The ECJ Decisions

The ECJ’s decisions mainly focus on the standards of the European cartel ban (Article 101 TFEU) and the rules on abuse of dominance (Article 102 TFEU, see particularly “Paroxetine”) applying to “pay-for-delay” agreements. They particularly provide clarity in which cases generic manufacturers could be considered as potential competitors and in which cases “pay-for-delay” agreements constitute a restriction of competition “by object” (or effect). While the preliminary ruling in “Paroxetine” provides the guidelines to assess “pay-for-delay” agreements in general, the ECJ confirmed and applied those guidelines to a specific fine decision in “Lundbeck.”

Potential Competitors

The “pay-for-delay” agreements are only anti-competitive if the companies involved are at least “potential competitors.” According to the ECJ in its “Paroxetine” ruling, the relevant potential competition between the originator companies and the generic companies needs to be assessed with “regard to the structure of the market and the economic and legal context within which it operates.” To establish potential competition, the ECJ emphasized that there is no need for certainty that the generic company will in fact enter the market, but the generic companies must have “real and concrete possibilities of entering the market at the relevant time.” More precisely, according to the ECJ, this means that a potential competitor must have taken sufficient preparatory steps to enter the market at the time of the conclusion of the “pay-for-delay” agreement and must show a firm intention as well as an inherent ability to enter the market. Moreover, there shall be no “insurmountable barriers” for entering the market, but the ECJ clarified that the existence of a patent alone cannot be regarded as such an “insurmountable barrier” as long as the potential competitor shows a readiness to challenge the validity of that patent. According to the ECJ, it is not required to assess the “strength of the patent” or how likely it is that a court would find that the patent is valid and has been infringed.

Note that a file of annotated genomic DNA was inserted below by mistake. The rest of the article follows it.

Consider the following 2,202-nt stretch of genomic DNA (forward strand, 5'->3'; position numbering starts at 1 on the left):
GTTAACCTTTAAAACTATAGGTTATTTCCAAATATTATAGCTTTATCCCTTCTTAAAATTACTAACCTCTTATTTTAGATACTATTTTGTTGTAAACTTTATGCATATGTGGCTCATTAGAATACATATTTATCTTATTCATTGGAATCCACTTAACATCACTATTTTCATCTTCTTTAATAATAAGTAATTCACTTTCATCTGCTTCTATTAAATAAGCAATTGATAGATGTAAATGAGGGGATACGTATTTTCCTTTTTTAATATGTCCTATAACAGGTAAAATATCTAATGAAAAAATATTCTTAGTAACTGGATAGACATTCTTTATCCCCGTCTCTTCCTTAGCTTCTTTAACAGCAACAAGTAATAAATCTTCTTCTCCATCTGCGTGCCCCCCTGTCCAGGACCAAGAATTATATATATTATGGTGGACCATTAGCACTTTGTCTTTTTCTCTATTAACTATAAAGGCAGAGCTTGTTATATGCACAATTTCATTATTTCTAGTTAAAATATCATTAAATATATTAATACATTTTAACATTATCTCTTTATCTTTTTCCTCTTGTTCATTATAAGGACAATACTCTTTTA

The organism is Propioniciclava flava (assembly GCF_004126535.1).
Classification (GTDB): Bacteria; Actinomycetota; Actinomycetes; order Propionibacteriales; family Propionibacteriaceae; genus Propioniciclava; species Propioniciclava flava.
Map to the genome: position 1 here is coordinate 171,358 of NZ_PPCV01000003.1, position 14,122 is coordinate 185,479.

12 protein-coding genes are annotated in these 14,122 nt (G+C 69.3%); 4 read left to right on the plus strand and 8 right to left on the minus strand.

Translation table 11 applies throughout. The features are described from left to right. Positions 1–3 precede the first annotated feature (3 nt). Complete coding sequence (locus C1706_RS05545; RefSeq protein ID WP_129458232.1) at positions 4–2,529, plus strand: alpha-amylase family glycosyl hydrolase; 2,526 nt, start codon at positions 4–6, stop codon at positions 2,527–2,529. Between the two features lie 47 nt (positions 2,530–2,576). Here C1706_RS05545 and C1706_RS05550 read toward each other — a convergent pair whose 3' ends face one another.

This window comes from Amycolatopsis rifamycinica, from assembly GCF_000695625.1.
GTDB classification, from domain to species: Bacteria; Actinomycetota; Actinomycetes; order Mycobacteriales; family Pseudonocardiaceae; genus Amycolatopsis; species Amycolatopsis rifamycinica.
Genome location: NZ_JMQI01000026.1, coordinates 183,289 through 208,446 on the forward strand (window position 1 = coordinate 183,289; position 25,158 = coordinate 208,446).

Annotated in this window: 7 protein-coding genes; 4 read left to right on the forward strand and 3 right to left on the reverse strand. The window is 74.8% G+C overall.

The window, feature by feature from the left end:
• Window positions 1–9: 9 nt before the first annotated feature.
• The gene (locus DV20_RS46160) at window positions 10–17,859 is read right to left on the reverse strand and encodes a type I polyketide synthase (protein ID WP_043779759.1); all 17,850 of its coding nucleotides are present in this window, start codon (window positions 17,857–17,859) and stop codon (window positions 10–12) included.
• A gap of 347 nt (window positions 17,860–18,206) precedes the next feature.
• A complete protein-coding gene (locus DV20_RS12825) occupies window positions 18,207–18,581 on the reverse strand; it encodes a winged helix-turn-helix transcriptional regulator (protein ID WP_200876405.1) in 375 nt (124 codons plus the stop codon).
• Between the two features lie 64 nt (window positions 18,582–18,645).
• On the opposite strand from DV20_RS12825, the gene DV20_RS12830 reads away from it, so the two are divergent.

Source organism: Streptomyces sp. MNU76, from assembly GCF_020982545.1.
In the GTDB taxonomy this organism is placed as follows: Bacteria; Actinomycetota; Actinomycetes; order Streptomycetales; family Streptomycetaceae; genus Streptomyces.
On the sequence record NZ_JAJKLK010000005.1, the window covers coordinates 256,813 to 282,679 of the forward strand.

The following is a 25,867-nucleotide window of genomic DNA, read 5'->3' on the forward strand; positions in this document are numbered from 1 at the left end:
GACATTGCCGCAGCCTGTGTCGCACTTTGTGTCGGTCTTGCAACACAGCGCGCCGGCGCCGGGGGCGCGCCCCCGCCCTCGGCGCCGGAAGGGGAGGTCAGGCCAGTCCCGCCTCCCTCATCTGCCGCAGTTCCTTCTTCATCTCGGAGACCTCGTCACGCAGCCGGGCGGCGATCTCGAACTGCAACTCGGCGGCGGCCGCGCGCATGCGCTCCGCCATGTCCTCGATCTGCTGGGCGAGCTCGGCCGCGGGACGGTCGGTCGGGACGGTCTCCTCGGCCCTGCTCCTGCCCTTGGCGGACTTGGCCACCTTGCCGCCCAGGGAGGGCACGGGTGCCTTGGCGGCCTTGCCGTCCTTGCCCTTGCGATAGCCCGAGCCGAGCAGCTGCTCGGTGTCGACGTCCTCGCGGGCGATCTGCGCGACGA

Restriction of Competition by Object

Regarding the question when there is a “restriction of competition by object,” the ECJ pointed out that the agreements must reveal a sufficient degree of harm to competition, considering the agreement’s content, objectives, and economic and legal context. According to the ECJ, such a harm to competition is strongly indicated when the agreed transfers of value cannot have any explanation other than the commercial interest of the parties not to engage in competition on the merits. For this purpose, it is crucial to assess whether the net gain arising from the payments in question is high enough to act as an incentive to the generic companies to refrain from entering the market. However, the net gain is not required to be higher than the profits the generic company would have made if it were successful in the patent proceedings. As with the assessment of a “potential competition,” it is not necessary to assess the strength of the respective patents or of the party’s prospects of success in a patent process, if the transfer of value is significant enough.